Ben Macintyre has done a singular job of recounting what is believed to have happened in this little place in Picardie during WW 1.

Separated from their regiment during the 'Grande Debacle', a fair amount of British Expeditionary Force soldiers were stranded behind enemies lines. Some were taken prisoner, others found themselves at the mercy of whomever would lend them a hand. In this case, the villagers of Villeret united despite ancient family feuds, much jealousies and petty gossips to protect these brave men at all cost. It became a source of pride to hide them from the Huns.

With their country now occupied by the Germans and thousands of refugees on the road, most Frenchmen in the region found themselves deprived of the most elementary of supplies with troops billeted in their homes and officers in nearby chateaux. Meanwhile the German army pursued, looted and massacred. Priests were shot, hostages bayoneted, homes and towns destroyed including across the border, the precious Louvain library in Belgium, where more than two hundred thousands books were torched!

Nothing went unchecked by the Germans, requisitions - sometimes absurd ones - were constant, penalties for resisting, death and yet as Macintyre conveys, some British soldiers were actually hiding under the very nose of the enemy, sometimes just above their head or inside a large wardrobe!

As life settles for all of them, villagers warm up to invaders whom as individuals are seen as more courteous and human than as a whole. At the same time, now disgruntled villagers sees the hiding soldiers as just more mouths to feed and times are desperate, supplies extremely limited.

A couple of years go by, liaisons happen as it often does in times of war and when one of the village girls gives birth to a little girl, the British soldiers are quickly seen as an added burden to the villagers' already precarious lives. 

The rest is history: whatever the reason, an unknown party denounced the soldiers to the Germans. Following their arrests, they were sentenced to death and summarily shot.

The whole story might have well been forgotten by many if not for the author being invited to the very same village where a plaque commemorating the execution site was then unveiled. Amongst the ceremony's attendants was an elderly woman who told him one of the soldiers was in fact her father. 

What follows is what makes this novel a remarkable record of the lives of a handful of soldiers fighting for God and Country until they were separated from their ranks.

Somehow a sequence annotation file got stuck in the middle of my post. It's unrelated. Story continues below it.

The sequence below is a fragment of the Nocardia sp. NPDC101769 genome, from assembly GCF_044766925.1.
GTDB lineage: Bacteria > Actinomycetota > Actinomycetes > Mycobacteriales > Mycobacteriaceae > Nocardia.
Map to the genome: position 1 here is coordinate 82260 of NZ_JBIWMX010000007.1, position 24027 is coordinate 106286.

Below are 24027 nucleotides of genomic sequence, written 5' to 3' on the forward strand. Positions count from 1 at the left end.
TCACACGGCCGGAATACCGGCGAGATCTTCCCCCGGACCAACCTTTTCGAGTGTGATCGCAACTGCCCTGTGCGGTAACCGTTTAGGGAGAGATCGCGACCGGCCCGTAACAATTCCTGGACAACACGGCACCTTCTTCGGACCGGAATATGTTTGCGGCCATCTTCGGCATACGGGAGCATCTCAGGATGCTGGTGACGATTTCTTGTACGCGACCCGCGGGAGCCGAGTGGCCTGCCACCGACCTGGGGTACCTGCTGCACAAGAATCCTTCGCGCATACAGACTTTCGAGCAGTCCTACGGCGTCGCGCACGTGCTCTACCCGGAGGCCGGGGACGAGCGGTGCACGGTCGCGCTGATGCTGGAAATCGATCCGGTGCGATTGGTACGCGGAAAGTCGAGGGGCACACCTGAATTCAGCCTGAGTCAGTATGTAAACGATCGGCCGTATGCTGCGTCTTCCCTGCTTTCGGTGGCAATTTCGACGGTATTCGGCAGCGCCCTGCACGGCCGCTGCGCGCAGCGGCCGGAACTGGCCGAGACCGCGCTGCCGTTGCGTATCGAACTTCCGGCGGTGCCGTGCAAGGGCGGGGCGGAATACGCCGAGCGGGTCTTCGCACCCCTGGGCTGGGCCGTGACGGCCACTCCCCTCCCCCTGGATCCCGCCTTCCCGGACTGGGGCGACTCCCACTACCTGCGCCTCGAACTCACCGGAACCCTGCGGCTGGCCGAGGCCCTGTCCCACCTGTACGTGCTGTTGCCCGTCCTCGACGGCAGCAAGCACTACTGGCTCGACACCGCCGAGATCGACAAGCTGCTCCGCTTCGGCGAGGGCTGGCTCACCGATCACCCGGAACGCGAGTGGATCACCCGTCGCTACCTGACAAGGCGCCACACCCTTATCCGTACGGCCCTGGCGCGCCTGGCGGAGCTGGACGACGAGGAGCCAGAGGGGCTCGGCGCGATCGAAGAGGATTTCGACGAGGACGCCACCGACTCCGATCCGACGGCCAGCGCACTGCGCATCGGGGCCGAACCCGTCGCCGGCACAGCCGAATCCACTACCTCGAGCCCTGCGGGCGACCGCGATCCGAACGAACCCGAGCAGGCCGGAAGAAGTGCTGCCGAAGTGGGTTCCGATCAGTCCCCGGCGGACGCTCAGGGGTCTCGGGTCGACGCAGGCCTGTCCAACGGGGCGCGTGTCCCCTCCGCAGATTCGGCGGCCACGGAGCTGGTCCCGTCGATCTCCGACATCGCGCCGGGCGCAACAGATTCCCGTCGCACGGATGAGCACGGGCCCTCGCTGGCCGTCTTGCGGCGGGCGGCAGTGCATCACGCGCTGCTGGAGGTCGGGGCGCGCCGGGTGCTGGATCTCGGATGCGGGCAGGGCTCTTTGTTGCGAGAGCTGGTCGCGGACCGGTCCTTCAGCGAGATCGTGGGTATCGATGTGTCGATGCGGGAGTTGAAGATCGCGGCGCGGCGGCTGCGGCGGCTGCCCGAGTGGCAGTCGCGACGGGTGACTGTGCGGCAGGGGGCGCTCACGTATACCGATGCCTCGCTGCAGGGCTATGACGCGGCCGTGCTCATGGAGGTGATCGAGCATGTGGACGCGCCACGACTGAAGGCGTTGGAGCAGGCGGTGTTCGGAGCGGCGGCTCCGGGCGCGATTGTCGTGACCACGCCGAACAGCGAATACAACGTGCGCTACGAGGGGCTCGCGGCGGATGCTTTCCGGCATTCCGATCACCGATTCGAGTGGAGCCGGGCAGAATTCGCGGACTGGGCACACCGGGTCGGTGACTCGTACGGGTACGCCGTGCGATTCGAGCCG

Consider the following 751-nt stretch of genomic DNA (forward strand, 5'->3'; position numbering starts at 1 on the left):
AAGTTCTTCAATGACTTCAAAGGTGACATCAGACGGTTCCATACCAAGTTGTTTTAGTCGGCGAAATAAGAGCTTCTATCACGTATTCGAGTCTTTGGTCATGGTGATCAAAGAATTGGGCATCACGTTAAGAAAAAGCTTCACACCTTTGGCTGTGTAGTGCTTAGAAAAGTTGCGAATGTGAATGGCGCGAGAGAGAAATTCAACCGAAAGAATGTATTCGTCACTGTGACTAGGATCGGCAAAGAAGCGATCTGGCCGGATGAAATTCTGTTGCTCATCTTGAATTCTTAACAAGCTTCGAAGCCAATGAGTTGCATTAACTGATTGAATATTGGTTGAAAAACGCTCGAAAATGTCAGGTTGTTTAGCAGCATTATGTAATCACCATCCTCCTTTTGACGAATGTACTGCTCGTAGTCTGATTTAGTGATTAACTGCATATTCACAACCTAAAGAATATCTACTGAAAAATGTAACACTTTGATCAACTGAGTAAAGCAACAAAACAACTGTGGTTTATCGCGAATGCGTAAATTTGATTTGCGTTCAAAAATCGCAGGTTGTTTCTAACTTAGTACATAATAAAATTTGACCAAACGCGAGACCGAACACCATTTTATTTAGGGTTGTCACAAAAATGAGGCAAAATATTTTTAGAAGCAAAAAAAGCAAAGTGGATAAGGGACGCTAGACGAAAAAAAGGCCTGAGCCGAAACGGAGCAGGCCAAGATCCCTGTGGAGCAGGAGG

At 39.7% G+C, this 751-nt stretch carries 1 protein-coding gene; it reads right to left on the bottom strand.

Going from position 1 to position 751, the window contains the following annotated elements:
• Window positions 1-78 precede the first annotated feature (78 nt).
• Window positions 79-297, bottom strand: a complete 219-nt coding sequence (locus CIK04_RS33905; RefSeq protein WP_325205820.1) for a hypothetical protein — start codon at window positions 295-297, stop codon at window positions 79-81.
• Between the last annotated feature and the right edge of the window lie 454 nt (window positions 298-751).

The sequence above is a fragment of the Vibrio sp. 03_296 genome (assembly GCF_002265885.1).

You quickly get the impression Macintyre has done an impressive job to recreate the stressful atmosphere of a small village where life seemed unchanged, and which faced with yet another invasion found their own way to survive another day.

Impressive notes, selected bibliographies and many photos are included in the book!

If you are looking for the guilty party, I can only say you will have to decide for yourself once you are acquainted with all the facts as provided by the author. 
In the end, it matters little in my opinion who did what...In times of war, right and wrong are never clearly defined. The story however needed to be told and Macintyre honoured these events by commemorating a small part of history.

5 stars!

If I should die, think only this of me:
That there's some corner of a foreign field
That is for ever England. There shall be
In that rich earth a richer dust concealed...

~The Soldier~ 
(Rupert Brooke)

Meet the Author:

BEN MACINTYRE is writer-at-large and associate editor of the Times of London. He is the author of Agent Zigzag, The Man Who Would Be King, The Englishman's Daughter, The Napoleon of Crime, and Forgotten Fatherland. 
He lives in London with his wife, the novelist Kate Muir, and their three children.

Note: This was a library loan and all opinions are mine only!

25 July 2014

The Butterfly And The Violin by Kristy Cambron, Book review (And Giveaway Info)

  • Series: A Hidden Masterpiece Novel (Book 1)
  • Paperback: 336 pages
  • Publisher: Thomas Nelson (July 8, 2014)
  • ISBN-13: 978-1401690595
  • Also available in KINDLE format